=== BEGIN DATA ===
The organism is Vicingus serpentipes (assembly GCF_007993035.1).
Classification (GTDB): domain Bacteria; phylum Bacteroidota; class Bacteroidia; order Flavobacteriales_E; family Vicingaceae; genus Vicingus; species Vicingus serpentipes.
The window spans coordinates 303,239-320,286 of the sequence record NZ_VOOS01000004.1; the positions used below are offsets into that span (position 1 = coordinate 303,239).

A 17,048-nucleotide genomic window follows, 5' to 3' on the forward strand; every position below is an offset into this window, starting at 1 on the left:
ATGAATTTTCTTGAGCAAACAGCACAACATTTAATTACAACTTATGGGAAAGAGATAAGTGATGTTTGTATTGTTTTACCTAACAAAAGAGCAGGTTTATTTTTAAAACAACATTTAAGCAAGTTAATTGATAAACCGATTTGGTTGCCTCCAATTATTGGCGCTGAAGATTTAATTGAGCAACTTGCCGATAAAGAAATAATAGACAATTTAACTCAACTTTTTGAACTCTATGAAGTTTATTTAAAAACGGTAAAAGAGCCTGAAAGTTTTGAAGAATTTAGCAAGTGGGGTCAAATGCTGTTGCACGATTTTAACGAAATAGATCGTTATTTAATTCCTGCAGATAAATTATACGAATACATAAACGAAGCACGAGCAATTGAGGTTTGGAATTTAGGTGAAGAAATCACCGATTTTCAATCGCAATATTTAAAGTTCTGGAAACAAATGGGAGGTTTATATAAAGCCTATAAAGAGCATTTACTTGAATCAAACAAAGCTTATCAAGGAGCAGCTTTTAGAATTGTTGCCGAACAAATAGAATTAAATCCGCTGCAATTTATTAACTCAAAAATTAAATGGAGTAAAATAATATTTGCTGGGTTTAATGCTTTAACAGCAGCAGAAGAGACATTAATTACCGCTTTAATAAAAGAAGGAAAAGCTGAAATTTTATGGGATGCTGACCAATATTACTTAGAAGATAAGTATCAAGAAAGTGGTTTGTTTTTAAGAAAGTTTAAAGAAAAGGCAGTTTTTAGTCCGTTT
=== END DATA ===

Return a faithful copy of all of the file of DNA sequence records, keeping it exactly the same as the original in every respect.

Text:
The organism is Vicingus serpentipes (assembly GCF_007993035.1).
Classification (GTDB): domain Bacteria; phylum Bacteroidota; class Bacteroidia; order Flavobacteriales_E; family Vicingaceae; genus Vicingus; species Vicingus serpentipes.
The window spans coordinates 303,239-320,286 of the sequence record NZ_VOOS01000004.1; the positions used below are offsets into that span (position 1 = coordinate 303,239).

A 17,048-nucleotide genomic window follows, 5' to 3' on the forward strand; every position below is an offset into this window, starting at 1 on the left:
ATGAATTTTCTTGAGCAAACAGCACAACATTTAATTACAACTTATGGGAAAGAGATAAGTGATGTTTGTATTGTTTTACCTAACAAAAGAGCAGGTTTATTTTTAAAACAACATTTAAGCAAGTTAATTGATAAACCGATTTGGTTGCCTCCAATTATTGGCGCTGAAGATTTAATTGAGCAACTTGCCGATAAAGAAATAATAGACAATTTAACTCAACTTTTTGAACTCTATGAAGTTTATTTAAAAACGGTAAAAGAGCCTGAAAGTTTTGAAGAATTTAGCAAGTGGGGTCAAATGCTGTTGCACGATTTTAACGAAATAGATCGTTATTTAATTCCTGCAGATAAATTATACGAATACATAAACGAAGCACGAGCAATTGAGGTTTGGAATTTAGGTGAAGAAATCACCGATTTTCAATCGCAATATTTAAAGTTCTGGAAACAAATGGGAGGTTTATATAAAGCCTATAAAGAGCATTTACTTGAATCAAACAAAGCTTATCAAGGAGCAGCTTTTAGAATTGTTGCCGAACAAATAGAATTAAATCCGCTGCAATTTATTAACTCAAAAATTAAATGGAGTAAAATAATATTTGCTGGGTTTAATGCTTTAACAGCAGCAGAAGAGACATTAATTACCGCTTTAATAAAAGAAGGAAAAGCTGAAATTTTATGGGATGCTGACCAATATTACTTAGAAGATAAGTATCAAGAAAGTGGTTTGTTTTTAAGAAAGTTTAAAGAAAAGGCAGTTTTTAGTCCGTTT